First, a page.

Technology Blog

The power of functional interfaces in test

March 02, 2021 - 3 min read ⏱️

manuel_mandatori
manuel mandatori

How to use functional interfaces to mock behaviours in tests without implementing classes


Hello, everyone!

In this article, you will find part of the journey of a TDD enthusiast that likes to push the test to the next level. From the very beginning, every time I wrote a test in Java with a TDD approach, I usually import some mocking libraries some mock libraries such as Mockito or JMock. I use them to mock behaviors in collaborators of the class under test with the library syntax and reflecting very often the production code. Let’s see an example with Mockito framework about the mocking of collaborators where a class will call two repositories to retrieve some data. In this example we have a simple RetrieveProductsUseCase that needs hotel and flights (to stay in the same business) from HotelsRepository and FlightsRepository:

import org.junit.Before;
import org.junit.Test;

import java.util.List;

import static java.util.Arrays.asList;
import static org.hamcrest.MatcherAssert.assertThat;
import static org.hamcrest.Matchers.hasSize;
import static org.mockito.Mockito.mock;
import static org.mockito.Mockito.when;

public class SimpleTest {

    private FlightsRepository flightsRepository = mock(FlightsRepository.class);
    private HotelsRepository hotelsRepository = mock(HotelsRepository.class);

    private RetrieveProductsUseCase underTest;

    @Before
    public void setUp() {
        underTest = new RetrieveProductsUseCase(flightsRepository, hotelsRepository);
    }

    @Test
    public void name() {
        long idBooking = 123456789L;
        when(flightsRepository.getFor(idBooking)).thenReturn(new Flight());
        when(hotelsRepository.getFor(idBooking)).thenReturn(new Hotel());
        List<Product> products = underTest.retrieveFor(123456789L);
        assertThat(products, hasSize(2));
    }

    private class RetrieveProductsUseCase {

        private FlightsRepository flightsRepository;
        private HotelsRepository hotelsRepository;

        public RetrieveProductsUseCase(
                FlightsRepository flightsRepository,
                HotelsRepository hotelsRepository) {

            this.flightsRepository = flightsRepository;
            this.hotelsRepository = hotelsRepository;
        }

        public List<Product> retrieveFor(long idBooking) {
            return asList(flightsRepository.getFor(idBooking), hotelsRepository.getFor(idBooking));
        }
    }

    private interface FlightsRepository {
        Flight getFor(long idBooking);
    }

    private interface HotelsRepository {
        Hotel getFor(long idBooking);
    }

    private class Product {}
    
    private class Hotel extends Product {}

    private class Flight extends Product {}

}

From the example above, the two repositories contain only one method to retrieve the products. Why not using the FunctionalInterface annotation? This handy annotation was introduced in Java 8 and defines an interface as a functional interface when it contains only one abstract method (Oracle reference: [Functional Interface] https://docs.oracle.com/javase/8/docs/api/java/lang/FunctionalInterface.html). Thanks to this annotation we can substitute the implementation of the interface with a lambda expression:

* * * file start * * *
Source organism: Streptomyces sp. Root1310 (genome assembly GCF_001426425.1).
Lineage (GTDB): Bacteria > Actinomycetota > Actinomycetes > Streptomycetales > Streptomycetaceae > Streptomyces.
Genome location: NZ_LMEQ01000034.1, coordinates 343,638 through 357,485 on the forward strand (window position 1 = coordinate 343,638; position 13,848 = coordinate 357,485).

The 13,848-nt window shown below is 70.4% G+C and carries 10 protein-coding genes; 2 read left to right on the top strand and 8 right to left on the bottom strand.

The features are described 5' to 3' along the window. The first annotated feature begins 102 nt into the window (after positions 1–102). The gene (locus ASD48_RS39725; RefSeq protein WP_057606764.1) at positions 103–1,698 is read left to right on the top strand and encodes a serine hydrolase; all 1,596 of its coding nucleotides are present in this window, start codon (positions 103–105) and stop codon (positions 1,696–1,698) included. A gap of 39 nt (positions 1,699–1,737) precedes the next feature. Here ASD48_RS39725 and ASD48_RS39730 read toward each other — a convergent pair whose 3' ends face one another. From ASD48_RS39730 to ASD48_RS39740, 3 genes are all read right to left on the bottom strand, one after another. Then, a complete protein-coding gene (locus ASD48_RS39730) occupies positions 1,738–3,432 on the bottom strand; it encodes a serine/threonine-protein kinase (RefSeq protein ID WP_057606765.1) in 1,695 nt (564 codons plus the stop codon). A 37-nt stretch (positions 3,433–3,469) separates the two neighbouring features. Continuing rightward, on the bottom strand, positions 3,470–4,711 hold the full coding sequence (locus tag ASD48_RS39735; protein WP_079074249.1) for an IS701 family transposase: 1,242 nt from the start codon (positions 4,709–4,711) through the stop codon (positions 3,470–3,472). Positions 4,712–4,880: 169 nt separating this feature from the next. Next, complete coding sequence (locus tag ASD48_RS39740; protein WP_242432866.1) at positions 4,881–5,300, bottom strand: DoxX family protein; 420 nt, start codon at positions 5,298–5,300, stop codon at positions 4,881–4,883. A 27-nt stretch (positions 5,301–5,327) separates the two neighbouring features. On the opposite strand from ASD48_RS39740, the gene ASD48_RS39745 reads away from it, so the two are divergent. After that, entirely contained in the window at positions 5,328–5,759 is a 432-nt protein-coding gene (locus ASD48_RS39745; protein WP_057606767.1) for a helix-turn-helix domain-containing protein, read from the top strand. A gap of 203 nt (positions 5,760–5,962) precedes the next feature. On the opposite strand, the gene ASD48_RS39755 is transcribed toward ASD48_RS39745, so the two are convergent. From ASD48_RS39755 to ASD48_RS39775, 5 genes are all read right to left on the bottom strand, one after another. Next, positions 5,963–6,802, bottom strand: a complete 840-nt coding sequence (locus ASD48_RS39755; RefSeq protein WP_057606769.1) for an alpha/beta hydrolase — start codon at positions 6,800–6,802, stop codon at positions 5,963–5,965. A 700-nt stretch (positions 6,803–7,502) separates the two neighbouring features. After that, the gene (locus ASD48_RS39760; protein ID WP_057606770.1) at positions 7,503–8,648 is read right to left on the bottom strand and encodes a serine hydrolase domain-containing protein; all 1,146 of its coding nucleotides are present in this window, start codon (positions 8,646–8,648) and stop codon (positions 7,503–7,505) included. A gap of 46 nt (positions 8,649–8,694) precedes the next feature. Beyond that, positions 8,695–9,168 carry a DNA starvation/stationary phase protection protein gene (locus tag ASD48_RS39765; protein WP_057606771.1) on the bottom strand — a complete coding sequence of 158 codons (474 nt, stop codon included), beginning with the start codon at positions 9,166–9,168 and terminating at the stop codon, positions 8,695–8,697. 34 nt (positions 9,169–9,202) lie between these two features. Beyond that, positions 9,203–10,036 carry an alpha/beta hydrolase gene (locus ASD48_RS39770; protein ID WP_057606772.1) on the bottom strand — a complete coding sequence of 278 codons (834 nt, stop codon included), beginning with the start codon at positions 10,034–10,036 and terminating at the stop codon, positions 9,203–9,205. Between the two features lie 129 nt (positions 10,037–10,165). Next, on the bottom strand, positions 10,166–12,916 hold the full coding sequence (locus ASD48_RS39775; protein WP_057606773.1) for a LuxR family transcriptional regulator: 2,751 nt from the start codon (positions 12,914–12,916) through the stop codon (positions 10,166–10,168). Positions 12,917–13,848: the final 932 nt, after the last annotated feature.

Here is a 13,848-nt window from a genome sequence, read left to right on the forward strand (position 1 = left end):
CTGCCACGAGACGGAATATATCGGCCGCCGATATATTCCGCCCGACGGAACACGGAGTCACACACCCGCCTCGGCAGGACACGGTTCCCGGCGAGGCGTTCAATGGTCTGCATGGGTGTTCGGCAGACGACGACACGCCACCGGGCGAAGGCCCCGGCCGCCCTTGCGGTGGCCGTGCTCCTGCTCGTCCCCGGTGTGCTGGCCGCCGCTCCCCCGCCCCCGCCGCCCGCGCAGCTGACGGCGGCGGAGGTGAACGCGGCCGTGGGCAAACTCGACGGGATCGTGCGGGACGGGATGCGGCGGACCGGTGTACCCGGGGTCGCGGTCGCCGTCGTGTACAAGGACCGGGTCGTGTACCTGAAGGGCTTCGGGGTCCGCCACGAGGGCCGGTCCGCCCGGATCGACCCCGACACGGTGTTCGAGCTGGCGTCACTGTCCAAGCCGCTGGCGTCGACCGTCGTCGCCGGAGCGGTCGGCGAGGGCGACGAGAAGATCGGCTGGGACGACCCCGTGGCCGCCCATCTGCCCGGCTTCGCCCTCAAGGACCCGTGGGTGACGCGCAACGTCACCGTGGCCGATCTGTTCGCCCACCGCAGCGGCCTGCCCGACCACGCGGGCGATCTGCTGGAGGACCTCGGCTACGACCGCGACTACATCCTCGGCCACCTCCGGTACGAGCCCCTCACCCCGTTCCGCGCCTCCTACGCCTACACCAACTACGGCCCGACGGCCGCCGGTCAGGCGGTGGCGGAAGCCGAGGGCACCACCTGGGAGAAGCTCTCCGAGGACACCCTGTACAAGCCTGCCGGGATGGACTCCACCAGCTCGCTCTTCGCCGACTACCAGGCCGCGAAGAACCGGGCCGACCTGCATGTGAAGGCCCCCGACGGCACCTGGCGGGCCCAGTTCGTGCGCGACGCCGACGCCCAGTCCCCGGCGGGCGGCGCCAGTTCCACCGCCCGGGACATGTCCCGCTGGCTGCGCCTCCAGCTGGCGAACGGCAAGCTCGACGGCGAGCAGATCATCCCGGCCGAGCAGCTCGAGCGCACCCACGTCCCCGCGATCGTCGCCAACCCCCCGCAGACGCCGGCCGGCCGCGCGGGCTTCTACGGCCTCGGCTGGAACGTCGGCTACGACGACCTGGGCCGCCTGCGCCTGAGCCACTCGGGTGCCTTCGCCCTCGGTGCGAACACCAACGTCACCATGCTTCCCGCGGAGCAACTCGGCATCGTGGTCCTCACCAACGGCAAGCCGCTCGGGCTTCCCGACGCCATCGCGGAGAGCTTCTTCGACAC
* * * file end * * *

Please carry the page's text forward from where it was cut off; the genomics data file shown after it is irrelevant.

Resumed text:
public class SimpleTest {
    @Test
    public void name() {
        long idBooking = 123456789L;
        flightsRepository = () -> new Flight();
        hotelsRepository = () -> new Hotel();
        
        List<Product> products = underTest.retrieveFor(123456789L);
        assertThat(products, hasSize(2));
        
    }

    @FunctionalInterface
    private interface FlightsRepository {
        Flight getFor(long idBooking);
    }

    @FunctionalInterface
    private interface HotelsRepository {
        Hotel getFor(long idBooking);
    }

}

Now the test is more clear and there is no concern about the implementation of the two repositories. The usage of FunctionalInterface allows the developer to focus on testing the functionality without the constraint to create dummy implementations.

Another important feature of the mocking libraries is checking on the input parameters. How could we do the same inside the anonymous function? With assertions :D Let’s take the example and change it to be sure that the idBooking passed to the repository is the same that we use as input to the use case:

public class SimpleTest {
    @Test
    public void name() {
        long idBooking = 123456789L;
        flightsRepository = (inputIdBooking) -> {
            assertEquals(inputIdBooking, idBooking);
            return new Flight();
        };
        hotelsRepository = () -> {
            assertEquals(inputIdBooking, idBooking);
            return new Hotel();
        };
        
        List<Product> products = underTest.retrieveFor(123456789L);
        assertThat(products, hasSize(2));
        
    }

    @FunctionalInterface
    private interface FlightsRepository {
        Flight getFor(long idBooking);
    }

    @FunctionalInterface
    private interface HotelsRepository {
        Hotel getFor(long idBooking);
    }

}

Now we are sure that when the input value is not the wanted one, the test will fail in the same way it would with mocking libraries.

After these examples, we could have the last question: What is missing when you use FunctionalInterface instead of mocks? The response is: the number of calls verification, which must be done manually. The verify method of Mockito accepts a parameter that corresponds to the number of calls expected. With the lambda function, you should create a counter variable and increment it every time the mock is called.


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